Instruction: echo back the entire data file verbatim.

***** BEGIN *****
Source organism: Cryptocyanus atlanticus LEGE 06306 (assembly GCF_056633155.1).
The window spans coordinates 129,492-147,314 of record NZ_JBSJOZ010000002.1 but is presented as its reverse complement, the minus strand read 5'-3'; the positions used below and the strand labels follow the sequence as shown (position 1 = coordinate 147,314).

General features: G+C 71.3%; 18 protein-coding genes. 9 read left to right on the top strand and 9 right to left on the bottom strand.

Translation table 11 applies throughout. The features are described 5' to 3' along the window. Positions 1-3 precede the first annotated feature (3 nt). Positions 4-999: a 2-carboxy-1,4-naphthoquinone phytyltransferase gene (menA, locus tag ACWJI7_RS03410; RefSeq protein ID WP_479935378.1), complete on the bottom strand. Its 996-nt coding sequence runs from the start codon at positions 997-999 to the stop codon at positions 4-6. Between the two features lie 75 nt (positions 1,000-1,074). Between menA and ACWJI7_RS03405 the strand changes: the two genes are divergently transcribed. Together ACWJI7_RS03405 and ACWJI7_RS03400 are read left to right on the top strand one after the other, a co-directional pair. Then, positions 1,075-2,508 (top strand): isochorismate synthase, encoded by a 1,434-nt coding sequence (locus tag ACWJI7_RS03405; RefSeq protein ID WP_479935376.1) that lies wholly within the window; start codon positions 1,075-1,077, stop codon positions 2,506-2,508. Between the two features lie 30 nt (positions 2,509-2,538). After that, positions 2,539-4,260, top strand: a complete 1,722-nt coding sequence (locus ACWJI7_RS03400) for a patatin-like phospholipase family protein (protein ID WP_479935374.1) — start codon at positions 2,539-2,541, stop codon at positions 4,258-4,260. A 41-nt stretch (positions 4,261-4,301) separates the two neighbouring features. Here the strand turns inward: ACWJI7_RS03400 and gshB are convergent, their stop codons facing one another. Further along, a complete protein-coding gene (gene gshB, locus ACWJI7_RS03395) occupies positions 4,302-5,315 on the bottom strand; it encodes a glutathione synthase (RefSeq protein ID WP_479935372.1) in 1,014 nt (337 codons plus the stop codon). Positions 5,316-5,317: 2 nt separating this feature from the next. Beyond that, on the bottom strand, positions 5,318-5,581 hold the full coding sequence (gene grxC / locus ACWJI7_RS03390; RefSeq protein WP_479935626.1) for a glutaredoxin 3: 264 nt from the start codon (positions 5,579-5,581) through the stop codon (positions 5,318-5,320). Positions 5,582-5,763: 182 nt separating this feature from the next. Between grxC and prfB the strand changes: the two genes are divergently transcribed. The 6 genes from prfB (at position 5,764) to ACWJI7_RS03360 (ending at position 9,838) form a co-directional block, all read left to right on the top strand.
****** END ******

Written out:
Source organism: Cryptocyanus atlanticus LEGE 06306 (assembly GCF_056633155.1).
The window spans coordinates 129,492-147,314 of record NZ_JBSJOZ010000002.1 but is presented as its reverse complement, the minus strand read 5'-3'; the positions used below and the strand labels follow the sequence as shown (position 1 = coordinate 147,314).

General features: G+C 71.3%; 18 protein-coding genes. 9 read left to right on the top strand and 9 right to left on the bottom strand.

Translation table 11 applies throughout. The features are described 5' to 3' along the window. Positions 1-3 precede the first annotated feature (3 nt). Positions 4-999: a 2-carboxy-1,4-naphthoquinone phytyltransferase gene (menA, locus tag ACWJI7_RS03410; RefSeq protein ID WP_479935378.1), complete on the bottom strand. Its 996-nt coding sequence runs from the start codon at positions 997-999 to the stop codon at positions 4-6. Between the two features lie 75 nt (positions 1,000-1,074). Between menA and ACWJI7_RS03405 the strand changes: the two genes are divergently transcribed. Together ACWJI7_RS03405 and ACWJI7_RS03400 are read left to right on the top strand one after the other, a co-directional pair. Then, positions 1,075-2,508 (top strand): isochorismate synthase, encoded by a 1,434-nt coding sequence (locus tag ACWJI7_RS03405; RefSeq protein ID WP_479935376.1) that lies wholly within the window; start codon positions 1,075-1,077, stop codon positions 2,506-2,508. Between the two features lie 30 nt (positions 2,509-2,538). After that, positions 2,539-4,260, top strand: a complete 1,722-nt coding sequence (locus ACWJI7_RS03400) for a patatin-like phospholipase family protein (protein ID WP_479935374.1) — start codon at positions 2,539-2,541, stop codon at positions 4,258-4,260. A 41-nt stretch (positions 4,261-4,301) separates the two neighbouring features. Here the strand turns inward: ACWJI7_RS03400 and gshB are convergent, their stop codons facing one another. Further along, a complete protein-coding gene (gene gshB, locus ACWJI7_RS03395) occupies positions 4,302-5,315 on the bottom strand; it encodes a glutathione synthase (RefSeq protein ID WP_479935372.1) in 1,014 nt (337 codons plus the stop codon). Positions 5,316-5,317: 2 nt separating this feature from the next. Beyond that, on the bottom strand, positions 5,318-5,581 hold the full coding sequence (gene grxC / locus ACWJI7_RS03390; RefSeq protein WP_479935626.1) for a glutaredoxin 3: 264 nt from the start codon (positions 5,579-5,581) through the stop codon (positions 5,318-5,320). Positions 5,582-5,763: 182 nt separating this feature from the next. Between grxC and prfB the strand changes: the two genes are divergently transcribed. The 6 genes from prfB (at position 5,764) to ACWJI7_RS03360 (ending at position 9,838) form a co-directional block, all read left to right on the top strand.